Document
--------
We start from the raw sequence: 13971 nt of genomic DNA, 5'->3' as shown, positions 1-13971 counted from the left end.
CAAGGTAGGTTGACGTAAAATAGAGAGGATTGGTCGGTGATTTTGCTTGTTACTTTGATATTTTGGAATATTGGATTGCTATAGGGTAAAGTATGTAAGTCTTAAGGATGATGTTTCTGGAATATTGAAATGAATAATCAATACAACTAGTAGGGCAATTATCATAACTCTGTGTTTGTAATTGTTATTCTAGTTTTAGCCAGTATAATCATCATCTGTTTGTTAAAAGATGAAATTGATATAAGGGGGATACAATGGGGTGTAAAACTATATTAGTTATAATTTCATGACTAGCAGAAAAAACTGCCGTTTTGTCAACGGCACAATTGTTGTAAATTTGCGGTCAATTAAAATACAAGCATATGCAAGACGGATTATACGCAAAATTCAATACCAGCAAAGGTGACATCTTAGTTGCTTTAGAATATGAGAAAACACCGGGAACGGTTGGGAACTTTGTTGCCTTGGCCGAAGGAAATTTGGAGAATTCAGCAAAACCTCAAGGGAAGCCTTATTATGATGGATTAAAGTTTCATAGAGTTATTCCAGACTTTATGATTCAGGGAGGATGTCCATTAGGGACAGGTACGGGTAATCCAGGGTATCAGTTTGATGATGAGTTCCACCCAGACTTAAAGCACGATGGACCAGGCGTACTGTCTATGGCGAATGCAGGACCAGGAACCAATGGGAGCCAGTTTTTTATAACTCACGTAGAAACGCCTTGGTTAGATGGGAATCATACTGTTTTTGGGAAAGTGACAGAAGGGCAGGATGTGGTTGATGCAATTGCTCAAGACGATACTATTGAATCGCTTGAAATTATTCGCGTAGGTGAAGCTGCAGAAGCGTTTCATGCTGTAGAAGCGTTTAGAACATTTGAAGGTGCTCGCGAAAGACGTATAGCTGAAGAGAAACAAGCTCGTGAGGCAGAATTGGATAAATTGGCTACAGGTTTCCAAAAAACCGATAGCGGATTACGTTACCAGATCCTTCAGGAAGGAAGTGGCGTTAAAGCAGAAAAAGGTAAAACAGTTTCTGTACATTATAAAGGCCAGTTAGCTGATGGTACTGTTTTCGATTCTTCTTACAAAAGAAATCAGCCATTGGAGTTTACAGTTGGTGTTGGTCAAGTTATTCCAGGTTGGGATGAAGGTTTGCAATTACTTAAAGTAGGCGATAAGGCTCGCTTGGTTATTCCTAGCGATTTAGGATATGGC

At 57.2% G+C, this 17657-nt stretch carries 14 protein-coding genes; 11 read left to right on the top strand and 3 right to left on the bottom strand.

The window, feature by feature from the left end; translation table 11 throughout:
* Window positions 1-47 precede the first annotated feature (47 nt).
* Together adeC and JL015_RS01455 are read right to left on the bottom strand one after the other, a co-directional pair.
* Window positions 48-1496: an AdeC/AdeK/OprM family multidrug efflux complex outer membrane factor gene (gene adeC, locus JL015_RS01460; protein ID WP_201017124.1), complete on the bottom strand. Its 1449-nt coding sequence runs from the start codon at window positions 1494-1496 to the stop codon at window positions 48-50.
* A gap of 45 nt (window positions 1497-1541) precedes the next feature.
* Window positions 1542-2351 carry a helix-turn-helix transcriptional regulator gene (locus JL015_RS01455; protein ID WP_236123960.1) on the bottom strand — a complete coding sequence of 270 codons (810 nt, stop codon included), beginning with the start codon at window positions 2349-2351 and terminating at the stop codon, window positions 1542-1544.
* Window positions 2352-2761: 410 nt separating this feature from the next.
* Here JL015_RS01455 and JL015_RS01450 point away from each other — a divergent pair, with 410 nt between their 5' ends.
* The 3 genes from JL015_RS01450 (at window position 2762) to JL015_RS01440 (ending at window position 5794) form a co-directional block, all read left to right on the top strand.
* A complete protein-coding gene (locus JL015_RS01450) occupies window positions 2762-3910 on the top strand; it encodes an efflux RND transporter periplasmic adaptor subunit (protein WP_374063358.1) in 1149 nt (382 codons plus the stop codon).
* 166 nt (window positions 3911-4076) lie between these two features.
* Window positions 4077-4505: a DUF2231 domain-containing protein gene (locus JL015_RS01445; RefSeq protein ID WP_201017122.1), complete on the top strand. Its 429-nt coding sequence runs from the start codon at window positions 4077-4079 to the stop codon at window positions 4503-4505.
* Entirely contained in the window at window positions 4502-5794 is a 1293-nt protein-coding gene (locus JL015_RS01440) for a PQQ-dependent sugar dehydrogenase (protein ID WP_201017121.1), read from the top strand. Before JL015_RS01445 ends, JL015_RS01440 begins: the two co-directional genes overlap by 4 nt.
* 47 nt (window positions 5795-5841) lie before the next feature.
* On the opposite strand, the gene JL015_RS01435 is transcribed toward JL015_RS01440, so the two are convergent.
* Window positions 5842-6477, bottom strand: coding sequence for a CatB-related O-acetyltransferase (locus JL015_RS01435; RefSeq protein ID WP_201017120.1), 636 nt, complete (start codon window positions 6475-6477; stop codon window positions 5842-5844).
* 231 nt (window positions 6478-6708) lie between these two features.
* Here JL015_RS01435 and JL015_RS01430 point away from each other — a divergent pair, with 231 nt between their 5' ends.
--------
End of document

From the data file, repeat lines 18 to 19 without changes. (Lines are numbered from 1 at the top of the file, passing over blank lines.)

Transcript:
* On the opposite strand, the gene JL015_RS01435 is transcribed toward JL015_RS01440, so the two are convergent.
* Window positions 5842-6477, bottom strand: coding sequence for a CatB-related O-acetyltransferase (locus JL015_RS01435; RefSeq protein ID WP_201017120.1), 636 nt, complete (start codon window positions 6475-6477; stop codon window positions 5842-5844).